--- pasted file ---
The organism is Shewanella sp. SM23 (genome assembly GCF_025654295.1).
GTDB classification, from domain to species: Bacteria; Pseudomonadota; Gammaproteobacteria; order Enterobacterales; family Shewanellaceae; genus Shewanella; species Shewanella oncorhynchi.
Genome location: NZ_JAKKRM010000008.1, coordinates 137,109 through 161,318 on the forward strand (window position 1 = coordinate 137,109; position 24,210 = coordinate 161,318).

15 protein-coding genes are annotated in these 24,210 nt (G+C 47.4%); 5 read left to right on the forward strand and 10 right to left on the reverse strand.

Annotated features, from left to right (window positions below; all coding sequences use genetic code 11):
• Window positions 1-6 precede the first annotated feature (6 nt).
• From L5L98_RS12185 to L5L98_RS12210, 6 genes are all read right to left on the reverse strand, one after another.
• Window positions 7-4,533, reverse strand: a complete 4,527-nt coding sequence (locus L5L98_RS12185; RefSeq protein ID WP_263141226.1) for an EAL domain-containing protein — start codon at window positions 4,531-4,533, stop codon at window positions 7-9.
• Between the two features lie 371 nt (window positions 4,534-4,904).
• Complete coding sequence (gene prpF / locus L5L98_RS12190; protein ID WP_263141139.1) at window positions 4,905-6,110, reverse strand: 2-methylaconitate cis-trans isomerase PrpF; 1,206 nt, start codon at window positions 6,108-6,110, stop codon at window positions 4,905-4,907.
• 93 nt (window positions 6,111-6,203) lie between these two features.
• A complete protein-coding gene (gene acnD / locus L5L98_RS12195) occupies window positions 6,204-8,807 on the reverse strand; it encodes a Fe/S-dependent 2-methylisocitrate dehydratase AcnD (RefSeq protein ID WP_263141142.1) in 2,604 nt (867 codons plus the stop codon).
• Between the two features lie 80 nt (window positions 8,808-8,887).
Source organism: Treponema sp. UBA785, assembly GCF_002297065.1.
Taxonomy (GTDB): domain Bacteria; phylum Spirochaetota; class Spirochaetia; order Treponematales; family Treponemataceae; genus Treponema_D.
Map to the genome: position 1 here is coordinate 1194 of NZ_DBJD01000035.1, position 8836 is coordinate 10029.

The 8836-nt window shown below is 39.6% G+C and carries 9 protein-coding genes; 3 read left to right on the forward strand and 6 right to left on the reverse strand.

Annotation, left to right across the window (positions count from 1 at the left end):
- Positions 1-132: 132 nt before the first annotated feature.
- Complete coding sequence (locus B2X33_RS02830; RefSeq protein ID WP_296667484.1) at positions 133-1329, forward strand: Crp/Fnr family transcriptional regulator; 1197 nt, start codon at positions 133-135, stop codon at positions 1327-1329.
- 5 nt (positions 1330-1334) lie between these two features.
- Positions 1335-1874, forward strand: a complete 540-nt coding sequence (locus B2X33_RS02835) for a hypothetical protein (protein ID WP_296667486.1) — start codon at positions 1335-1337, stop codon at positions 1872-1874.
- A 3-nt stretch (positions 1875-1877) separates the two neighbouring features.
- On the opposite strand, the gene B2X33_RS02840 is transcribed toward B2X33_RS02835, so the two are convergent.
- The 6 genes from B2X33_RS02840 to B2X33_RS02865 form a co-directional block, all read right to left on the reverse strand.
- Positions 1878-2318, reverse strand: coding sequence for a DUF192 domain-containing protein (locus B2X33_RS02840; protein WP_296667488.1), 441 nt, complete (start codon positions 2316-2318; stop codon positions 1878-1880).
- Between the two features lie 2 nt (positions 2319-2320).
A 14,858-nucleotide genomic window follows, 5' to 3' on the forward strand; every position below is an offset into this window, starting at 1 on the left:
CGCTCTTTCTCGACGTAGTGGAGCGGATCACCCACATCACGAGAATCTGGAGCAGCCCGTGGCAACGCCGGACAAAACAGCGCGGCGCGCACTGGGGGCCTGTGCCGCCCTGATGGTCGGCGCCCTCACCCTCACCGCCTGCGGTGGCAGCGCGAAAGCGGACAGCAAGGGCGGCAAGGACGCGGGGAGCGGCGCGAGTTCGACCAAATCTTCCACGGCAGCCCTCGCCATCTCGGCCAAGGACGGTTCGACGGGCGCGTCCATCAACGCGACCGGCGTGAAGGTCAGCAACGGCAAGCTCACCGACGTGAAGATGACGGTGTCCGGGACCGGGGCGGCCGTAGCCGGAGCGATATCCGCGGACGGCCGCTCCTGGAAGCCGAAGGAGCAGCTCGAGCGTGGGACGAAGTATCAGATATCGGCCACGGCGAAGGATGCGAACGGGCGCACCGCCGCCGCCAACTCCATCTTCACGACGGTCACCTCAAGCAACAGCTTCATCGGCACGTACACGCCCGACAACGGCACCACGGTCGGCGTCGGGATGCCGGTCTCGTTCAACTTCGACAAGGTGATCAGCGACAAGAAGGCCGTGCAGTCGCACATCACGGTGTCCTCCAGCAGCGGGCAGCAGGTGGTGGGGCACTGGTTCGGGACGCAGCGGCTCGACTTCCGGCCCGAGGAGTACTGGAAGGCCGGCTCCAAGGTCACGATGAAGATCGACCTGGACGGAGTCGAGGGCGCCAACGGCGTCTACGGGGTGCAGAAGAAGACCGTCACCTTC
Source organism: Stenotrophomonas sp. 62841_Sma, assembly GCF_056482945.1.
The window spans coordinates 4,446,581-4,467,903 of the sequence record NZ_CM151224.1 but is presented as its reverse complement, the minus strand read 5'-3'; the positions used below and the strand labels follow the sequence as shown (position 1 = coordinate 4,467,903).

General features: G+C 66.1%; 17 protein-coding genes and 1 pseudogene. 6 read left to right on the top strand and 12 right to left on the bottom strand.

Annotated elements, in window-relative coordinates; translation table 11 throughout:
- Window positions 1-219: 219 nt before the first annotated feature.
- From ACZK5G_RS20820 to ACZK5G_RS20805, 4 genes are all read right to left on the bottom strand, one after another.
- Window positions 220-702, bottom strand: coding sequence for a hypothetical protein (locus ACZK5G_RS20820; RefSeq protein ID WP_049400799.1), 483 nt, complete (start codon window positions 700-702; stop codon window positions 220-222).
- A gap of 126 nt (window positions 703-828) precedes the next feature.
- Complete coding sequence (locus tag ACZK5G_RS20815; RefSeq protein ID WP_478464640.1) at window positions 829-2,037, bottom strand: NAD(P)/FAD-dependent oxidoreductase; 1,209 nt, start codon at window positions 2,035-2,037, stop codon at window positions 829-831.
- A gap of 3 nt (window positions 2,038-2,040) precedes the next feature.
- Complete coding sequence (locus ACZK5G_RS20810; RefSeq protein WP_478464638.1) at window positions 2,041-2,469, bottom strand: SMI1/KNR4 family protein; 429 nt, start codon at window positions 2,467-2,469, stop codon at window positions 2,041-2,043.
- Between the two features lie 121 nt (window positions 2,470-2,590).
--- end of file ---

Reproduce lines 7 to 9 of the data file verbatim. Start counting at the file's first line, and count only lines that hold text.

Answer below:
• From L5L98_RS12185 to L5L98_RS12210, 6 genes are all read right to left on the reverse strand, one after another.
• Window positions 7-4,533, reverse strand: a complete 4,527-nt coding sequence (locus L5L98_RS12185; RefSeq protein ID WP_263141226.1) for an EAL domain-containing protein — start codon at window positions 4,531-4,533, stop codon at window positions 7-9.
• Between the two features lie 371 nt (window positions 4,534-4,904).